*Corresponding author. Kyoung Don Kim (E-mail: [email protected]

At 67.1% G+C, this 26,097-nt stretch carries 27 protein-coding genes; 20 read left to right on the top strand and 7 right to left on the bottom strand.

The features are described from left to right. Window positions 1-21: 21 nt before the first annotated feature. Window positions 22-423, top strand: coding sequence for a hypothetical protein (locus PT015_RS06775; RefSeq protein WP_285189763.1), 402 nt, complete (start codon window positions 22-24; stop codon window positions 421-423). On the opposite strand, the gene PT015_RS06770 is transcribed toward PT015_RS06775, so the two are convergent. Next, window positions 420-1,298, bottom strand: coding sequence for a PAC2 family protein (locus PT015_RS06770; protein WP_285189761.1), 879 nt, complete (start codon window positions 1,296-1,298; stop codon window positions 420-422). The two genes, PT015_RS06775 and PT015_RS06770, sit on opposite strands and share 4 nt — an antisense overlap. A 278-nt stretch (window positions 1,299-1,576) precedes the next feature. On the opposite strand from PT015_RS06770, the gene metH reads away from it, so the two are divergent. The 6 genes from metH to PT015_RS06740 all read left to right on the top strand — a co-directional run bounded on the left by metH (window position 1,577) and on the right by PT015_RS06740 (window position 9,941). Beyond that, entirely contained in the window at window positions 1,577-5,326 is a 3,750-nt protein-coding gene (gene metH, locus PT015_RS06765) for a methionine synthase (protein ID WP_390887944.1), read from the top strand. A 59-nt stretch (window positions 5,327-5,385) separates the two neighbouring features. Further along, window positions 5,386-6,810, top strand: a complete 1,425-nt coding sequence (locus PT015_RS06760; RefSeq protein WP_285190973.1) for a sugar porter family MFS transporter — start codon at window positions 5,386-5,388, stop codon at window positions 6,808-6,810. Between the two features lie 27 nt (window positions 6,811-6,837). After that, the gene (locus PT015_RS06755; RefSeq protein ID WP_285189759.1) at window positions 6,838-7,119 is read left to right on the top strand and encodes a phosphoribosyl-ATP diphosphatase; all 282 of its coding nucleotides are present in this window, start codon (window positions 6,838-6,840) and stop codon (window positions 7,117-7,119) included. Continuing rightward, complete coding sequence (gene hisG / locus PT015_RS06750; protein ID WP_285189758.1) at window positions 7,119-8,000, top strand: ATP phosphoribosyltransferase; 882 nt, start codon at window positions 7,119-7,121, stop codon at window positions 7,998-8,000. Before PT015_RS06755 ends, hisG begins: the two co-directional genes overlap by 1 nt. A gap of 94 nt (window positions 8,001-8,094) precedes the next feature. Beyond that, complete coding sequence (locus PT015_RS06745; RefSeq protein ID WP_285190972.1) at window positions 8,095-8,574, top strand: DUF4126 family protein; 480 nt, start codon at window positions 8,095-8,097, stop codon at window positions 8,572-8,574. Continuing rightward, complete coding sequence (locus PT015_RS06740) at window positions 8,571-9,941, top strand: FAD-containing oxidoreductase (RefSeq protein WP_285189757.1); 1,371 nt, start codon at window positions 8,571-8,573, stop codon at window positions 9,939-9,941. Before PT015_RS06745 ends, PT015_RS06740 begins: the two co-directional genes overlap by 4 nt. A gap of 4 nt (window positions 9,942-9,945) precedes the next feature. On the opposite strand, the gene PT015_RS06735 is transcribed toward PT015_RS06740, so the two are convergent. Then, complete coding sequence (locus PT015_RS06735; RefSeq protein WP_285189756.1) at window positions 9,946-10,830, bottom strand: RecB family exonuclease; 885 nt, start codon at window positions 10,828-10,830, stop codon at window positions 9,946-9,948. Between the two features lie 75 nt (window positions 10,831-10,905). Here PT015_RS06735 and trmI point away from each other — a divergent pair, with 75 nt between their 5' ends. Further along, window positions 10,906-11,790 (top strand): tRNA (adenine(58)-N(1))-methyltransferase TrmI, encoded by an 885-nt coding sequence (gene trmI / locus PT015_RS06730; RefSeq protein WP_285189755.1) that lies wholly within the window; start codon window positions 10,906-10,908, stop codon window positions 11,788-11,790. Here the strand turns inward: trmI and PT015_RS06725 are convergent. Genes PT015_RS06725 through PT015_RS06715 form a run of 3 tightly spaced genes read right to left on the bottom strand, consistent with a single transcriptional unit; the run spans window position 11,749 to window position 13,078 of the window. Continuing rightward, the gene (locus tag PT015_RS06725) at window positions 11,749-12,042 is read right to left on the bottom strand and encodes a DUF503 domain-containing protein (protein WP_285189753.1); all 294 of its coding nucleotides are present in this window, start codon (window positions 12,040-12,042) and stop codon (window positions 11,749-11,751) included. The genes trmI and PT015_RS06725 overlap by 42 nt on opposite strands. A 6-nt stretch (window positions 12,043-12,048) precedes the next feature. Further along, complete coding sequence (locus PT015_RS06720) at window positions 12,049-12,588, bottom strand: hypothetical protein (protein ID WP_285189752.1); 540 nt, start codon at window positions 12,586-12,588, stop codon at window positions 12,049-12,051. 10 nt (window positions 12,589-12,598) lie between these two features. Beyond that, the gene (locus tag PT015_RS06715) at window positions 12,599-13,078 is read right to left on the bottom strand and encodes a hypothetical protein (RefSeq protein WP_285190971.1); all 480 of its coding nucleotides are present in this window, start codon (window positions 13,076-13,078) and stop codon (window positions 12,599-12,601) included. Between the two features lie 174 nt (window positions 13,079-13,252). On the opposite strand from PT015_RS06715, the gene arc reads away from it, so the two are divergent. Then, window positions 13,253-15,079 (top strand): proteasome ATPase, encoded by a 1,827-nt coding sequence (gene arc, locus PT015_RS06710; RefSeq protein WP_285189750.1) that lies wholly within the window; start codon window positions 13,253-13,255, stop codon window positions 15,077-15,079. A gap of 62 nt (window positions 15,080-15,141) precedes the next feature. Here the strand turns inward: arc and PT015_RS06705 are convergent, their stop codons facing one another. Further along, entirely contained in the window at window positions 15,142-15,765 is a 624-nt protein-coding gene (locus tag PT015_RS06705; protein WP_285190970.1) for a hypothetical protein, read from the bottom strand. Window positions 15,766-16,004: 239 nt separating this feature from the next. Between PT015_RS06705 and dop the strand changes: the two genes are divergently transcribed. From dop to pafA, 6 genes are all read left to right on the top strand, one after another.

) ©2016 The Society of Physical Therapy Science. Published by IPEC Inc. This is an open-access article distributed under the terms of the Creative Commons Attribution Non-Commercial No Derivatives (by-nc-nd) License